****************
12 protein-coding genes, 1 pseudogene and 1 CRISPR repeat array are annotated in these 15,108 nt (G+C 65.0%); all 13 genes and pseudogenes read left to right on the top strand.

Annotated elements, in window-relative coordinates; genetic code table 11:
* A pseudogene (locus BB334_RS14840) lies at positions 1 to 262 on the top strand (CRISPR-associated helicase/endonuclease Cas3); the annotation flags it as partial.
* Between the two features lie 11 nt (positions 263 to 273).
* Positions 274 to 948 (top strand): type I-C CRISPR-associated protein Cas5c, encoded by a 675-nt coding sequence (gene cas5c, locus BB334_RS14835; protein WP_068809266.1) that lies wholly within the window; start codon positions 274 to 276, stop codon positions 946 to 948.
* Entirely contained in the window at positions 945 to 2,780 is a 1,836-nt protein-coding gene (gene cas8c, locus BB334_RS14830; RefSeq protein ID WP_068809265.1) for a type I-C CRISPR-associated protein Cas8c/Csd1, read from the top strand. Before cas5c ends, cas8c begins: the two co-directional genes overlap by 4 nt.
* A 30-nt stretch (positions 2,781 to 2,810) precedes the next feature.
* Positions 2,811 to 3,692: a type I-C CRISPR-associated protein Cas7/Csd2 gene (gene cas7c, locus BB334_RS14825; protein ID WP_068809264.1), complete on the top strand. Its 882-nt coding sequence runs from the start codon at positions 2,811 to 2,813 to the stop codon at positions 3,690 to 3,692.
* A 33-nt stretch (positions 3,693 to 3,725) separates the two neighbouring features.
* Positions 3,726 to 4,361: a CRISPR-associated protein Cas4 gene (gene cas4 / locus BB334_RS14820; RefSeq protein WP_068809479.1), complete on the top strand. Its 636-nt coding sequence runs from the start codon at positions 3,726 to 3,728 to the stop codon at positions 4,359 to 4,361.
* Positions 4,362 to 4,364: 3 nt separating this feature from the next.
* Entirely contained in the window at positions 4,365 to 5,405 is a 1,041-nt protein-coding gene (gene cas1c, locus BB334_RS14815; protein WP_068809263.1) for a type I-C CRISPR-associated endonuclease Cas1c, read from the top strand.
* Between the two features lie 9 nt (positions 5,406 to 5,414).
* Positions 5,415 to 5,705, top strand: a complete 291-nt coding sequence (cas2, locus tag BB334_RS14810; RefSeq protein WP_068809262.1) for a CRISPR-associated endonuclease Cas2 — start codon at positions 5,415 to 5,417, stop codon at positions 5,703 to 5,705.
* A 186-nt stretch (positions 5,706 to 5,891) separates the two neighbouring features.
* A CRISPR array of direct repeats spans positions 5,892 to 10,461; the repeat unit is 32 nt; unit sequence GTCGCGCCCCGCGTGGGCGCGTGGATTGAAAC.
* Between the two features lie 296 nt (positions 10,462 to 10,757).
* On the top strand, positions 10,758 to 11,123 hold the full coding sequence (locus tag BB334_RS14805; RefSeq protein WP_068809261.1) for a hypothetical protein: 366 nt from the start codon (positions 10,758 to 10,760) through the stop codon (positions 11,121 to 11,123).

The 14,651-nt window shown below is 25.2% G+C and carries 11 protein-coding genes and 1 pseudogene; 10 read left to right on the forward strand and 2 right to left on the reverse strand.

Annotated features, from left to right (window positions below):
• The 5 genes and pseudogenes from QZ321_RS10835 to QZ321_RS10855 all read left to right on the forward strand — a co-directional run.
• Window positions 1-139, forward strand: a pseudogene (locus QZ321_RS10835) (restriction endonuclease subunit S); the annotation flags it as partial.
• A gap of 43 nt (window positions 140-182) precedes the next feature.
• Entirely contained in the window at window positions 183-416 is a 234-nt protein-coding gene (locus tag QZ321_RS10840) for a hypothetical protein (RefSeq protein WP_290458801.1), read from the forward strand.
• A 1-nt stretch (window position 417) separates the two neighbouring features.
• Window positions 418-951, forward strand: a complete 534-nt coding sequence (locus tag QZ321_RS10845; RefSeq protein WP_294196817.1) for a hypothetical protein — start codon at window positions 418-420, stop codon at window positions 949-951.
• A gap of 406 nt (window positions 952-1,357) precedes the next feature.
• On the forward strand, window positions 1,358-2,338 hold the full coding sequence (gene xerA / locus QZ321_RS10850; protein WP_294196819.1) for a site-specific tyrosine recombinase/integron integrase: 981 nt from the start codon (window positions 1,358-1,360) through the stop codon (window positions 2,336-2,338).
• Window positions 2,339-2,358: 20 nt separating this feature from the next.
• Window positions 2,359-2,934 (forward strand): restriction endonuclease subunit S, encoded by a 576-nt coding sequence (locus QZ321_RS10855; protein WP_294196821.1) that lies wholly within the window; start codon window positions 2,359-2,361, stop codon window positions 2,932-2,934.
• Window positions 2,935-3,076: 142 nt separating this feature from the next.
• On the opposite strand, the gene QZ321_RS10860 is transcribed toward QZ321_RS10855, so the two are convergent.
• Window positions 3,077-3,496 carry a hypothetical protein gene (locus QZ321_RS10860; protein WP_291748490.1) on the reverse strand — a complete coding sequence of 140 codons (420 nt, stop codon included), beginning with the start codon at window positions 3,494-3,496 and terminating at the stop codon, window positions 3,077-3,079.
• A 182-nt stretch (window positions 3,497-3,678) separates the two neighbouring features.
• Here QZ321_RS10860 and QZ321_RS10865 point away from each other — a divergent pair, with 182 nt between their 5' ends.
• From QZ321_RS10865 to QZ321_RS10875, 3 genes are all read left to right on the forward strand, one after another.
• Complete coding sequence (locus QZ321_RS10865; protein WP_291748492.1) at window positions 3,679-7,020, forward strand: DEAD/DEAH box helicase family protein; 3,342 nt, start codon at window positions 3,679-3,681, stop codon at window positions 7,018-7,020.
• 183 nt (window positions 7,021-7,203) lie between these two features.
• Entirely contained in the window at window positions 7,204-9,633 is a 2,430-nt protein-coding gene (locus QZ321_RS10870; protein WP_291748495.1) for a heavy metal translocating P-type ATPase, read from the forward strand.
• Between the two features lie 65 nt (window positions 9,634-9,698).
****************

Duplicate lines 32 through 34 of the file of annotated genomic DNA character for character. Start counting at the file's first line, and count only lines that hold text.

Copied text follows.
• On the opposite strand, the gene QZ321_RS10860 is transcribed toward QZ321_RS10855, so the two are convergent.
• Window positions 3,077-3,496 carry a hypothetical protein gene (locus QZ321_RS10860; protein WP_291748490.1) on the reverse strand — a complete coding sequence of 140 codons (420 nt, stop codon included), beginning with the start codon at window positions 3,494-3,496 and terminating at the stop codon, window positions 3,077-3,079.
• A 182-nt stretch (window positions 3,497-3,678) separates the two neighbouring features.